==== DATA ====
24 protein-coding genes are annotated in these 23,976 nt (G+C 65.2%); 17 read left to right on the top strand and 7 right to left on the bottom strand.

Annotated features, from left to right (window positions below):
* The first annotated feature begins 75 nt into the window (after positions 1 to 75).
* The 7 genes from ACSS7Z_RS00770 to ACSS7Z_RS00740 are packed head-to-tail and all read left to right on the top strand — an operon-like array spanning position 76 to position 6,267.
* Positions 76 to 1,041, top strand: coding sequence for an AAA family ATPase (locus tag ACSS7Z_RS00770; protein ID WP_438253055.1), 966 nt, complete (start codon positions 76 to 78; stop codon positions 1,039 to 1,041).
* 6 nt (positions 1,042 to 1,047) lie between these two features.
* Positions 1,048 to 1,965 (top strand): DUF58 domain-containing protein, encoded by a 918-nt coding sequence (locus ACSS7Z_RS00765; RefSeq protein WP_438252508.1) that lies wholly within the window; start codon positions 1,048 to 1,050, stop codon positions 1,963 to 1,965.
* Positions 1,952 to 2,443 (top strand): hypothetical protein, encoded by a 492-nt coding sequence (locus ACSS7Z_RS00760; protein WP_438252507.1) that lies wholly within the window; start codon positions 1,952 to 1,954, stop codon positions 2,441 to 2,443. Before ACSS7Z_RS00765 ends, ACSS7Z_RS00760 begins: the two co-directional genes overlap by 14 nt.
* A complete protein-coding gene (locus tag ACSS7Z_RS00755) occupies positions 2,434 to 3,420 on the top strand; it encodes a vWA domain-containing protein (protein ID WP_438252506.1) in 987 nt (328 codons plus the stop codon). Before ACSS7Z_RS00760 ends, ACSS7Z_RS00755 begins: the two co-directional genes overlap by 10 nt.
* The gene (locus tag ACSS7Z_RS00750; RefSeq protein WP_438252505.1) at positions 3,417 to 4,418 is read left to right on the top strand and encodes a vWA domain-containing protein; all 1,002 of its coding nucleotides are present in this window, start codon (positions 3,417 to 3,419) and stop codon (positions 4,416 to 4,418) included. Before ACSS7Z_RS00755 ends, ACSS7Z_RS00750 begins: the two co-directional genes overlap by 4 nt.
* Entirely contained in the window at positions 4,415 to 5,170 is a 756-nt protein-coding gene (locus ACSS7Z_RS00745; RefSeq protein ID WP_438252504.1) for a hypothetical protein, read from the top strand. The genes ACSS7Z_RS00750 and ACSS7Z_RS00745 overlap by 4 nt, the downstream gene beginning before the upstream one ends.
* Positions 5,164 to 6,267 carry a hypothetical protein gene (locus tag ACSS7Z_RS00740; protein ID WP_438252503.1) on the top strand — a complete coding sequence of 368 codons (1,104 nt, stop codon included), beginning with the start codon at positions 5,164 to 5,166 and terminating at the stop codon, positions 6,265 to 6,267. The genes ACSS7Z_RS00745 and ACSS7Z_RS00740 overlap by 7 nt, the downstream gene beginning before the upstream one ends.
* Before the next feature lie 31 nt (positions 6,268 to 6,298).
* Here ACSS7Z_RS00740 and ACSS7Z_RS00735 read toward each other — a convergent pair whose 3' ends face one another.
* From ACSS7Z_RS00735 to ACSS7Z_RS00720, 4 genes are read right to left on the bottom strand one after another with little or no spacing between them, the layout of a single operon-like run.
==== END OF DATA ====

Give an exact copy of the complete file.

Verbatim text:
24 protein-coding genes are annotated in these 23,976 nt (G+C 65.2%); 17 read left to right on the top strand and 7 right to left on the bottom strand.

Annotated features, from left to right (window positions below):
* The first annotated feature begins 75 nt into the window (after positions 1 to 75).
* The 7 genes from ACSS7Z_RS00770 to ACSS7Z_RS00740 are packed head-to-tail and all read left to right on the top strand — an operon-like array spanning position 76 to position 6,267.
* Positions 76 to 1,041, top strand: coding sequence for an AAA family ATPase (locus tag ACSS7Z_RS00770; protein ID WP_438253055.1), 966 nt, complete (start codon positions 76 to 78; stop codon positions 1,039 to 1,041).
* 6 nt (positions 1,042 to 1,047) lie between these two features.
* Positions 1,048 to 1,965 (top strand): DUF58 domain-containing protein, encoded by a 918-nt coding sequence (locus ACSS7Z_RS00765; RefSeq protein WP_438252508.1) that lies wholly within the window; start codon positions 1,048 to 1,050, stop codon positions 1,963 to 1,965.
* Positions 1,952 to 2,443 (top strand): hypothetical protein, encoded by a 492-nt coding sequence (locus ACSS7Z_RS00760; protein WP_438252507.1) that lies wholly within the window; start codon positions 1,952 to 1,954, stop codon positions 2,441 to 2,443. Before ACSS7Z_RS00765 ends, ACSS7Z_RS00760 begins: the two co-directional genes overlap by 14 nt.
* A complete protein-coding gene (locus tag ACSS7Z_RS00755) occupies positions 2,434 to 3,420 on the top strand; it encodes a vWA domain-containing protein (protein ID WP_438252506.1) in 987 nt (328 codons plus the stop codon). Before ACSS7Z_RS00760 ends, ACSS7Z_RS00755 begins: the two co-directional genes overlap by 10 nt.
* The gene (locus tag ACSS7Z_RS00750; RefSeq protein WP_438252505.1) at positions 3,417 to 4,418 is read left to right on the top strand and encodes a vWA domain-containing protein; all 1,002 of its coding nucleotides are present in this window, start codon (positions 3,417 to 3,419) and stop codon (positions 4,416 to 4,418) included. Before ACSS7Z_RS00755 ends, ACSS7Z_RS00750 begins: the two co-directional genes overlap by 4 nt.
* Entirely contained in the window at positions 4,415 to 5,170 is a 756-nt protein-coding gene (locus ACSS7Z_RS00745; RefSeq protein ID WP_438252504.1) for a hypothetical protein, read from the top strand. The genes ACSS7Z_RS00750 and ACSS7Z_RS00745 overlap by 4 nt, the downstream gene beginning before the upstream one ends.
* Positions 5,164 to 6,267 carry a hypothetical protein gene (locus tag ACSS7Z_RS00740; protein ID WP_438252503.1) on the top strand — a complete coding sequence of 368 codons (1,104 nt, stop codon included), beginning with the start codon at positions 5,164 to 5,166 and terminating at the stop codon, positions 6,265 to 6,267. The genes ACSS7Z_RS00745 and ACSS7Z_RS00740 overlap by 7 nt, the downstream gene beginning before the upstream one ends.
* Before the next feature lie 31 nt (positions 6,268 to 6,298).
* Here ACSS7Z_RS00740 and ACSS7Z_RS00735 read toward each other — a convergent pair whose 3' ends face one another.
* From ACSS7Z_RS00735 to ACSS7Z_RS00720, 4 genes are read right to left on the bottom strand one after another with little or no spacing between them, the layout of a single operon-like run.